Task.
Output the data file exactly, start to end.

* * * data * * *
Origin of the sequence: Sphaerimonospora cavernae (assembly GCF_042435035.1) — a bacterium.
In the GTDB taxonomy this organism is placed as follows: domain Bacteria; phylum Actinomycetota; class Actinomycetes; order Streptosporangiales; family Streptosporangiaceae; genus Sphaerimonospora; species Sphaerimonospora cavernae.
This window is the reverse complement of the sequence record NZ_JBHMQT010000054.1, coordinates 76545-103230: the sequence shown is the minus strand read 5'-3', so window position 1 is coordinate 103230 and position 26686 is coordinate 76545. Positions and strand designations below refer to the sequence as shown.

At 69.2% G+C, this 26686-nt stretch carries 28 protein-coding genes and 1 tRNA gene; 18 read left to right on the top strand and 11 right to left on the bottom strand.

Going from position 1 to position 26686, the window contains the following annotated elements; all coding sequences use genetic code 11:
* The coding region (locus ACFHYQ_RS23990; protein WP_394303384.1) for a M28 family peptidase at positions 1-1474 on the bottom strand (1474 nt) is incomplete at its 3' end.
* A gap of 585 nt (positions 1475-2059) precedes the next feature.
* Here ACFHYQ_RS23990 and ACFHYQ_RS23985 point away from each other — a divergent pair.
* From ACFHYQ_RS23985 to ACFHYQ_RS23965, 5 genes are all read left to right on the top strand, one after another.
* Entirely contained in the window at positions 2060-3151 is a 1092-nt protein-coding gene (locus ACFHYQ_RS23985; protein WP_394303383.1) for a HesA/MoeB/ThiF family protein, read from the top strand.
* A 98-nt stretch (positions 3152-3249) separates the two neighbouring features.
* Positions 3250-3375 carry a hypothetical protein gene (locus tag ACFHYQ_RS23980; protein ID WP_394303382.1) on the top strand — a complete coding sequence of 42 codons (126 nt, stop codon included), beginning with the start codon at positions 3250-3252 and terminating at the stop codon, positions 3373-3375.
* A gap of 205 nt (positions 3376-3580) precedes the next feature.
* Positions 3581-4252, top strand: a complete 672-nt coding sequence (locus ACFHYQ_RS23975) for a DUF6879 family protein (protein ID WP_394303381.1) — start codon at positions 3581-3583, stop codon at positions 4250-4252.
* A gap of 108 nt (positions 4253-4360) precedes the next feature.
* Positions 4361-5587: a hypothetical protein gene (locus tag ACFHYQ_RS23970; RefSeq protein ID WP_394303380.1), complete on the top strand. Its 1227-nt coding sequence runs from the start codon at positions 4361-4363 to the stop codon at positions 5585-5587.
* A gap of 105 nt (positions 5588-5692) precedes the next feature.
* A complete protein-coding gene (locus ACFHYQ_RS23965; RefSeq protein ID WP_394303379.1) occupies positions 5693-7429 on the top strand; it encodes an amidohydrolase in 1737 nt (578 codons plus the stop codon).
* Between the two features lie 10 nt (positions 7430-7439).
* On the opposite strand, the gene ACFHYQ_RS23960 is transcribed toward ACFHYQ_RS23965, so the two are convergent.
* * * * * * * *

Origin of the sequence: Sphaerimonospora cavernae (assembly GCF_042435035.1) — a bacterium.
In the GTDB taxonomy this organism is placed as follows: domain Bacteria; phylum Actinomycetota; class Actinomycetes; order Streptosporangiales; family Streptosporangiaceae; genus Sphaerimonospora; species Sphaerimonospora cavernae.
This window is the reverse complement of the sequence record NZ_JBHMQT010000054.1, coordinates 76545-103230: the sequence shown is the minus strand read 5'-3', so window position 1 is coordinate 103230 and position 26686 is coordinate 76545. Positions and strand designations below refer to the sequence as shown.

At 69.2% G+C, this 26686-nt stretch carries 28 protein-coding genes and 1 tRNA gene; 18 read left to right on the top strand and 11 right to left on the bottom strand.

Going from position 1 to position 26686, the window contains the following annotated elements; all coding sequences use genetic code 11:
* The coding region (locus ACFHYQ_RS23990; protein WP_394303384.1) for a M28 family peptidase at positions 1-1474 on the bottom strand (1474 nt) is incomplete at its 3' end.
* A gap of 585 nt (positions 1475-2059) precedes the next feature.
* Here ACFHYQ_RS23990 and ACFHYQ_RS23985 point away from each other — a divergent pair.
* From ACFHYQ_RS23985 to ACFHYQ_RS23965, 5 genes are all read left to right on the top strand, one after another.
* Entirely contained in the window at positions 2060-3151 is a 1092-nt protein-coding gene (locus ACFHYQ_RS23985; protein WP_394303383.1) for a HesA/MoeB/ThiF family protein, read from the top strand.
* A 98-nt stretch (positions 3152-3249) separates the two neighbouring features.
* Positions 3250-3375 carry a hypothetical protein gene (locus tag ACFHYQ_RS23980; protein ID WP_394303382.1) on the top strand — a complete coding sequence of 42 codons (126 nt, stop codon included), beginning with the start codon at positions 3250-3252 and terminating at the stop codon, positions 3373-3375.
* A gap of 205 nt (positions 3376-3580) precedes the next feature.
* Positions 3581-4252, top strand: a complete 672-nt coding sequence (locus ACFHYQ_RS23975) for a DUF6879 family protein (protein ID WP_394303381.1) — start codon at positions 3581-3583, stop codon at positions 4250-4252.
* A gap of 108 nt (positions 4253-4360) precedes the next feature.
* Positions 4361-5587: a hypothetical protein gene (locus tag ACFHYQ_RS23970; RefSeq protein ID WP_394303380.1), complete on the top strand. Its 1227-nt coding sequence runs from the start codon at positions 4361-4363 to the stop codon at positions 5585-5587.
* A gap of 105 nt (positions 5588-5692) precedes the next feature.
* A complete protein-coding gene (locus ACFHYQ_RS23965; RefSeq protein ID WP_394303379.1) occupies positions 5693-7429 on the top strand; it encodes an amidohydrolase in 1737 nt (578 codons plus the stop codon).
* Between the two features lie 10 nt (positions 7430-7439).
* On the opposite strand, the gene ACFHYQ_RS23960 is transcribed toward ACFHYQ_RS23965, so the two are convergent.